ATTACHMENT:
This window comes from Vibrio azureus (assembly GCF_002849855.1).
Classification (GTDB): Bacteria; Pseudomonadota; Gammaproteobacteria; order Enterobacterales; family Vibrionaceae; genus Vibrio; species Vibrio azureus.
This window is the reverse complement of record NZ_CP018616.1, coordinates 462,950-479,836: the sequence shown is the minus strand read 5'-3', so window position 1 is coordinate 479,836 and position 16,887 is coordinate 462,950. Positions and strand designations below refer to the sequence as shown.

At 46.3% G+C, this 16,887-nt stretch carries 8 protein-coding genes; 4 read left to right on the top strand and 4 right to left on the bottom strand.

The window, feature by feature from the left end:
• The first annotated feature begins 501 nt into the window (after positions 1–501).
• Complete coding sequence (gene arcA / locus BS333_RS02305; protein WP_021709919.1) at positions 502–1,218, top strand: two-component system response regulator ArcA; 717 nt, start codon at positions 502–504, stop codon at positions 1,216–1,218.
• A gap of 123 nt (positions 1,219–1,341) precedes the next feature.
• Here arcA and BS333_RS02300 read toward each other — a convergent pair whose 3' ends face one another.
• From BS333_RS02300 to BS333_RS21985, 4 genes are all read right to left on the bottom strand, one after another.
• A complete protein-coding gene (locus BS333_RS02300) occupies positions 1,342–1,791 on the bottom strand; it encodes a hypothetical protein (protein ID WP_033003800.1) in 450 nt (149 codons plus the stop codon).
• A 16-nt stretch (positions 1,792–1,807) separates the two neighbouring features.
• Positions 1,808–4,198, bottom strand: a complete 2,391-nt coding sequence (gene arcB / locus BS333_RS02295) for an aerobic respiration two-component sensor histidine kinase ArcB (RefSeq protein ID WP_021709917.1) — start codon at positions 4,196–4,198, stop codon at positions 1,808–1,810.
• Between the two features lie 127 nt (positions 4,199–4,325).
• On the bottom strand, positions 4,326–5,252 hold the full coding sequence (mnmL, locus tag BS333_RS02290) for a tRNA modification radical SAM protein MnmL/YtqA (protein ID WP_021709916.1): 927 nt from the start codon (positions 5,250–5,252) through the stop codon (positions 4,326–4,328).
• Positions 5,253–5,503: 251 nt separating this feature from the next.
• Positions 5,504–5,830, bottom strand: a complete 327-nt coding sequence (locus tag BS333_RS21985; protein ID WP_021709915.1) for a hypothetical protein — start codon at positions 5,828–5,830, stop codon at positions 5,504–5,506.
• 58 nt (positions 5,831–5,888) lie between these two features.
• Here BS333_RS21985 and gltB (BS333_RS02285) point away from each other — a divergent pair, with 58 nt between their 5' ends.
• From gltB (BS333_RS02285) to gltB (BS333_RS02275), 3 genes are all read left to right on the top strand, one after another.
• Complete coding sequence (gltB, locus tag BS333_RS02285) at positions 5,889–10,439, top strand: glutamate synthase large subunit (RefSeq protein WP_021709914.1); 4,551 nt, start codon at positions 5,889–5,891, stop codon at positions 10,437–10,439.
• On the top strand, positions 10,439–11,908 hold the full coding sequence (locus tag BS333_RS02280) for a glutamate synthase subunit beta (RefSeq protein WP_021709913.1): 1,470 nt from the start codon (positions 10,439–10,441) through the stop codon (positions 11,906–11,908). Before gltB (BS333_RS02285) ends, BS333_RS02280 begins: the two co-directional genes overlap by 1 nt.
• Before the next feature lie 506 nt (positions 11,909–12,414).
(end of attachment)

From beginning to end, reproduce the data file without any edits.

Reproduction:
This window comes from Vibrio azureus (assembly GCF_002849855.1).
Classification (GTDB): Bacteria; Pseudomonadota; Gammaproteobacteria; order Enterobacterales; family Vibrionaceae; genus Vibrio; species Vibrio azureus.
This window is the reverse complement of record NZ_CP018616.1, coordinates 462,950-479,836: the sequence shown is the minus strand read 5'-3', so window position 1 is coordinate 479,836 and position 16,887 is coordinate 462,950. Positions and strand designations below refer to the sequence as shown.

At 46.3% G+C, this 16,887-nt stretch carries 8 protein-coding genes; 4 read left to right on the top strand and 4 right to left on the bottom strand.

The window, feature by feature from the left end:
• The first annotated feature begins 501 nt into the window (after positions 1–501).
• Complete coding sequence (gene arcA / locus BS333_RS02305; protein WP_021709919.1) at positions 502–1,218, top strand: two-component system response regulator ArcA; 717 nt, start codon at positions 502–504, stop codon at positions 1,216–1,218.
• A gap of 123 nt (positions 1,219–1,341) precedes the next feature.
• Here arcA and BS333_RS02300 read toward each other — a convergent pair whose 3' ends face one another.
• From BS333_RS02300 to BS333_RS21985, 4 genes are all read right to left on the bottom strand, one after another.
• A complete protein-coding gene (locus BS333_RS02300) occupies positions 1,342–1,791 on the bottom strand; it encodes a hypothetical protein (protein ID WP_033003800.1) in 450 nt (149 codons plus the stop codon).
• A 16-nt stretch (positions 1,792–1,807) separates the two neighbouring features.
• Positions 1,808–4,198, bottom strand: a complete 2,391-nt coding sequence (gene arcB / locus BS333_RS02295) for an aerobic respiration two-component sensor histidine kinase ArcB (RefSeq protein ID WP_021709917.1) — start codon at positions 4,196–4,198, stop codon at positions 1,808–1,810.
• Between the two features lie 127 nt (positions 4,199–4,325).
• On the bottom strand, positions 4,326–5,252 hold the full coding sequence (mnmL, locus tag BS333_RS02290) for a tRNA modification radical SAM protein MnmL/YtqA (protein ID WP_021709916.1): 927 nt from the start codon (positions 5,250–5,252) through the stop codon (positions 4,326–4,328).
• Positions 5,253–5,503: 251 nt separating this feature from the next.
• Positions 5,504–5,830, bottom strand: a complete 327-nt coding sequence (locus tag BS333_RS21985; protein ID WP_021709915.1) for a hypothetical protein — start codon at positions 5,828–5,830, stop codon at positions 5,504–5,506.
• 58 nt (positions 5,831–5,888) lie between these two features.
• Here BS333_RS21985 and gltB (BS333_RS02285) point away from each other — a divergent pair, with 58 nt between their 5' ends.
• From gltB (BS333_RS02285) to gltB (BS333_RS02275), 3 genes are all read left to right on the top strand, one after another.
• Complete coding sequence (gltB, locus tag BS333_RS02285) at positions 5,889–10,439, top strand: glutamate synthase large subunit (RefSeq protein WP_021709914.1); 4,551 nt, start codon at positions 5,889–5,891, stop codon at positions 10,437–10,439.
• On the top strand, positions 10,439–11,908 hold the full coding sequence (locus tag BS333_RS02280) for a glutamate synthase subunit beta (RefSeq protein WP_021709913.1): 1,470 nt from the start codon (positions 10,439–10,441) through the stop codon (positions 11,906–11,908). Before gltB (BS333_RS02285) ends, BS333_RS02280 begins: the two co-directional genes overlap by 1 nt.
• Before the next feature lie 506 nt (positions 11,909–12,414).